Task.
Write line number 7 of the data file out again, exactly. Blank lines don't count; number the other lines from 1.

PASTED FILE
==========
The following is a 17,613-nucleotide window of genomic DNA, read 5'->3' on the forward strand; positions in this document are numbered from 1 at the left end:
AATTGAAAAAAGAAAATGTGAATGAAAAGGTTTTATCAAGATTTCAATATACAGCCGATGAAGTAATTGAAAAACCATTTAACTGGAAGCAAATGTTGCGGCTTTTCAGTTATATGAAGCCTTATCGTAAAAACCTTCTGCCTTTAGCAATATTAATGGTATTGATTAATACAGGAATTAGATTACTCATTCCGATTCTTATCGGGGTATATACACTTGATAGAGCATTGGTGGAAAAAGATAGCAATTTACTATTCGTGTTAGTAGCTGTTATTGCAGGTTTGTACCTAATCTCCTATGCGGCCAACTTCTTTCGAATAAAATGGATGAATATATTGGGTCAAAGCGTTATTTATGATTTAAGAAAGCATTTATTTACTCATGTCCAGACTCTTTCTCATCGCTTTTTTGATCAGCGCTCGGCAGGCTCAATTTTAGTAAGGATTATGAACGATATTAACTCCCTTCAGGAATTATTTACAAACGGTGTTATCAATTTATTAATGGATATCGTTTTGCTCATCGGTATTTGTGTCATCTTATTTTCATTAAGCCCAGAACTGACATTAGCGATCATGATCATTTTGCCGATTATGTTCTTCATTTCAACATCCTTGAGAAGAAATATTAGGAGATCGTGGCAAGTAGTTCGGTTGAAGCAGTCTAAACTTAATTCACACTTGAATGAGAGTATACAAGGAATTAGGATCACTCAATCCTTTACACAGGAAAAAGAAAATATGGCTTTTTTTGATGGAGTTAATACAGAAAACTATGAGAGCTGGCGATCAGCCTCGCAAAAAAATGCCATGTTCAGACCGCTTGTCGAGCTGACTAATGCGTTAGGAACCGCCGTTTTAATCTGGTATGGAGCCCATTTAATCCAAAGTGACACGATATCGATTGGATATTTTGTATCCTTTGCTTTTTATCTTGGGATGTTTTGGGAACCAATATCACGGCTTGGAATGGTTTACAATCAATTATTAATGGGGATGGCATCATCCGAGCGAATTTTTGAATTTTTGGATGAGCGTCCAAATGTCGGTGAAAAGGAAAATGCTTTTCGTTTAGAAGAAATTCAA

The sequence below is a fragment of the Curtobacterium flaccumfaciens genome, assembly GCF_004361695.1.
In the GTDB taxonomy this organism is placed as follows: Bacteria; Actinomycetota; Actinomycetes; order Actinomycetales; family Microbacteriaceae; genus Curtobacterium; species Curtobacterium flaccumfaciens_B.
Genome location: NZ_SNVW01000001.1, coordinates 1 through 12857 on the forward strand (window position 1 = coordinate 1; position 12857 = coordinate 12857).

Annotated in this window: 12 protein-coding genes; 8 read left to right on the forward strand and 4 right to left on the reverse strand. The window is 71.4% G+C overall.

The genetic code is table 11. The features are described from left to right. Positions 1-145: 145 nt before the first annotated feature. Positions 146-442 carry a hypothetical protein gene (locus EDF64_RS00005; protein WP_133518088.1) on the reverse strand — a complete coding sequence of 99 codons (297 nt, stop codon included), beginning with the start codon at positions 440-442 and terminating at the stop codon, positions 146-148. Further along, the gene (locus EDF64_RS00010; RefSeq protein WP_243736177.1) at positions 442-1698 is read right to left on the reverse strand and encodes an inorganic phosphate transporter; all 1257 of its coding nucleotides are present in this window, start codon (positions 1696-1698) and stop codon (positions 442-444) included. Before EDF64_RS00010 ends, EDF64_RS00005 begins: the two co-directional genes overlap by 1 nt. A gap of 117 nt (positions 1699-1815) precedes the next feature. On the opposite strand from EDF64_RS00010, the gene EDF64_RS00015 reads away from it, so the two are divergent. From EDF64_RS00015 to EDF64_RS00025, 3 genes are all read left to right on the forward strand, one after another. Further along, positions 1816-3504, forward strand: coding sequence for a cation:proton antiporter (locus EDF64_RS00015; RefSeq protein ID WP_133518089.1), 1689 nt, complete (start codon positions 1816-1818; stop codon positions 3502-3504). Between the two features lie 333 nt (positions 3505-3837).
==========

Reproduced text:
The genetic code is table 11. The features are described from left to right. Positions 1-145: 145 nt before the first annotated feature. Positions 146-442 carry a hypothetical protein gene (locus EDF64_RS00005; protein WP_133518088.1) on the reverse strand — a complete coding sequence of 99 codons (297 nt, stop codon included), beginning with the start codon at positions 440-442 and terminating at the stop codon, positions 146-148. Further along, the gene (locus EDF64_RS00010; RefSeq protein WP_243736177.1) at positions 442-1698 is read right to left on the reverse strand and encodes an inorganic phosphate transporter; all 1257 of its coding nucleotides are present in this window, start codon (positions 1696-1698) and stop codon (positions 442-444) included. Before EDF64_RS00010 ends, EDF64_RS00005 begins: the two co-directional genes overlap by 1 nt. A gap of 117 nt (positions 1699-1815) precedes the next feature. On the opposite strand from EDF64_RS00010, the gene EDF64_RS00015 reads away from it, so the two are divergent. From EDF64_RS00015 to EDF64_RS00025, 3 genes are all read left to right on the forward strand, one after another. Further along, positions 1816-3504, forward strand: coding sequence for a cation:proton antiporter (locus EDF64_RS00015; RefSeq protein ID WP_133518089.1), 1689 nt, complete (start codon positions 1816-1818; stop codon positions 3502-3504). Between the two features lie 333 nt (positions 3505-3837).